n00b alert: What is pre-amping?
Apr 1, 2006 at 11:14 PM Thread Starter Post #1 of 4

gsk3

New Head-Fier
Joined
Mar 13, 2006
Posts
30
Likes
10
Was playing around with the tube amp simulator in foobar and the pre-amp setting reminded me that I don't know what the heck pre-amping is. I assume it's a smaller amp that bumps up the signal before going into a larger amp in a speaker setup. I've never heard anything about pre-amping a headphones, except that I remember from a long time ago that a headphone amp is basically a pre-amp with a few modifications? Am I totally off here?
The bigger question is: why pre-amp? I assume for the quality, not the volume (can't imagine a larger amp couldn't get the signal to where you want it.

Thanks,
Ari
 
Apr 1, 2006 at 11:29 PM Post #2 of 4

hciman77

Headphoneus Supremus
Joined
Feb 25, 2004
Posts
2,890
Likes
12
The term pre-amp has a number of different meanings depending on the context.

In the old days amplifiers mostly consisted of two parts - a pre-amplifier (or control amplifier) and a power amp. The pre-amp had all the inputs, volume and tone controls and output a signal to the power amp which then applied more power to the signal and output it to the speakers. The power amp applied a fixed amount of amplification and the pre-amp determined the size of the signal it received. My understanding was that the pre-amp here cut the signal down from the full 1 - 2 V rather than amped it up - but I may be wrong on this

To confuse things not all inputs are line level - turntable cartridges output a very small signal with a really naff frequency response - to get a listenable sound you have to apply a eq to the cartridge signal - the infamous RIAA curve - the old pre-amps would have a dedicated eq and step-up circuit for this. Many modern amps however do not cater for turntable inputs so you sometimes need another pre-amp for the phono input.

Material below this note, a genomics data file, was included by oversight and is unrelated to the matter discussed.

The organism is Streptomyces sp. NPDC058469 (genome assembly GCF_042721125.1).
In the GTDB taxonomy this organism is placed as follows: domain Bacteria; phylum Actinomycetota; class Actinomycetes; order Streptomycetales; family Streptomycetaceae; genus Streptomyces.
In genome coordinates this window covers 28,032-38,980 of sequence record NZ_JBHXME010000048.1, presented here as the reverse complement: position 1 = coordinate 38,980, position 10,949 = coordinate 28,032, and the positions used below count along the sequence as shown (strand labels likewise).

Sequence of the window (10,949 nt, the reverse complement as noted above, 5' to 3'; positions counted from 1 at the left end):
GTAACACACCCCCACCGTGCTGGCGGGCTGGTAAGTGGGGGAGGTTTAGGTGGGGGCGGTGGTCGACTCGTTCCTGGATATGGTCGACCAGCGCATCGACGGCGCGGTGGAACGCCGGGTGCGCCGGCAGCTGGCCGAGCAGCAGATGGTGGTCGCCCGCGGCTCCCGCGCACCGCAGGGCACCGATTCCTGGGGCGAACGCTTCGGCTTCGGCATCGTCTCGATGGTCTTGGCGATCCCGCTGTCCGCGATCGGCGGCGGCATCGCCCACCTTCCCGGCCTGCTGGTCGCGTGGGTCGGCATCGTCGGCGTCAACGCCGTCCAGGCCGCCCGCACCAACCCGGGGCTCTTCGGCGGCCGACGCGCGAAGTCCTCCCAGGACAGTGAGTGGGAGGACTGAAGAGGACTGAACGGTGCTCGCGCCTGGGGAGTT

As for software pre-amps - the metaphor breaks down here.
 
Apr 2, 2006 at 1:46 AM Post #3 of 4

gsk3

New Head-Fier
Joined
Mar 13, 2006
Posts
30
Likes
10
Thanks. Makes much more sense now.
Ari

Quote:

Originally Posted by hciman77
The term pre-amp has a number of different meanings depending on the context.

In the old days amplifiers mostly consisted of two parts - a pre-amplifier (or control amplifier) and a power amp. The pre-amp had all the inputs, volume and tone controls and output a signal to the power amp which then applied more power to the signal and output it to the speakers. The power amp applied a fixed amount of amplification and the pre-amp determined the size of the signal it received. My understanding was that the pre-amp here cut the signal down from the full 1 - 2 V rather than amped it up - but I may be wrong on this

To confuse things not all inputs are line level - turntable cartridges output a very small signal with a really naff frequency response - to get a listenable sound you have to apply a eq to the cartridge signal - the infamous RIAA curve - the old pre-amps would have a dedicated eq and step-up circuit for this. Many modern amps however do not cater for turntable inputs so you sometimes need another pre-amp for the phono input.

As for software pre-amps - the metaphor breaks down here.



 
Apr 2, 2006 at 1:15 PM Post #4 of 4

john_jcb

This is a customized witticism.
Joined
Mar 27, 2002
Posts
5,684
Likes
14
Quote:

Originally Posted by hciman77
The term pre-amp has a number of different meanings depending on the context.

In the old days amplifiers mostly consisted of two parts - a pre-amplifier (or control amplifier) and a power amp. ...........................



This is still how it works
icon10.gif
. Most often both units are housed in one enclosure and it is referred to as an integrated amp. Many higher end setups still keep the two separate.
 

Users who are viewing this thread

Top